Comments: My world o'blogs

I would take Wieseltier's review with a huge grain of salt. Personally, I think his disgust with Dennett's book simply reflect the fact that his own religious sensibilities were offended. Dennert is a philosopher and an expert on the subjects of evolution and consciousness. Wieseltier is none of the above. His simply adopting a withering and erudite tone does not make him correct.

Posted by Bob at February 19, 2006 12:00 AM

"Maybe it's just the reviewer's way of writing that makes me dislike author Daniel C. Dennett even without reading his book?"

Just out of curiosity, have you read either much Wieseltier or Dennett before? This sentence seems to suggest you're unfamiliar with either of them, but perhaps it's just a quirk of the phrasing.

If you're not familiar with them, I'd recommend much of both author's rather vast bodies of work over the decades as worthwhile. Naturally, I also disagree with each of them on a variety of matters (Wieseltier being vastly more eclectic, given his decades as literary editor at TNR, and, well, decades of eclecticism; Dennett pretty much stays with philosophy of mind, and lately his anti-religion crusade; however, I'd say that Dennett on the nature of consciousness, and on cognition, can be quite fascinating, though also quite debatable; his colloboration with Hofstadter on The Mind's I was also quite interesting, I thought, as one might imagine).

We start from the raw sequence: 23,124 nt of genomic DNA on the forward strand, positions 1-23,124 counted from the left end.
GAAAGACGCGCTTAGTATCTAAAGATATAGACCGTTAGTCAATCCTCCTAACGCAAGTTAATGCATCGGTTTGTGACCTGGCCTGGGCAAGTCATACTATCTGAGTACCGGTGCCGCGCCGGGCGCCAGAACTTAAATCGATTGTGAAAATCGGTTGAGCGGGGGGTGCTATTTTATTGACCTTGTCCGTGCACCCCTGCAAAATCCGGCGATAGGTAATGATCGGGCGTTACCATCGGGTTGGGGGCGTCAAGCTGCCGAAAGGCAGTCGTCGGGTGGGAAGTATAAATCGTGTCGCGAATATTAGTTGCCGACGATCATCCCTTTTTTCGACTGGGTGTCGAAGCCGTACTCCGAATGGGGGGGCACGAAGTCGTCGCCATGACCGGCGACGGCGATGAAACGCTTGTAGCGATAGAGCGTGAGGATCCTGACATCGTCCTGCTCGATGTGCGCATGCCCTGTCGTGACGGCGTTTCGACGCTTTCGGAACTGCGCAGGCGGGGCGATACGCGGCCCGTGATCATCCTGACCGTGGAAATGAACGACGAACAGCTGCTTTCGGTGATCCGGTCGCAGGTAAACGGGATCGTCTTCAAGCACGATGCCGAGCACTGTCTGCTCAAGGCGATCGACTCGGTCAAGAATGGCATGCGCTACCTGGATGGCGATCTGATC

Posted by Gary Farber at February 19, 2006 12:23 AM

It did seem to me, Bob that the reviewer had an axe to grind. I guess I should just be glad that he was obvious enough that his bias showed, even to the casual reader.

Thanks for the suggestions, Gary. I might try either of these guys on some other topic (and now that you've refreshed my memory, I'm sure I've read Dennett in the past).

Posted by Anne at February 19, 2006 09:55 AM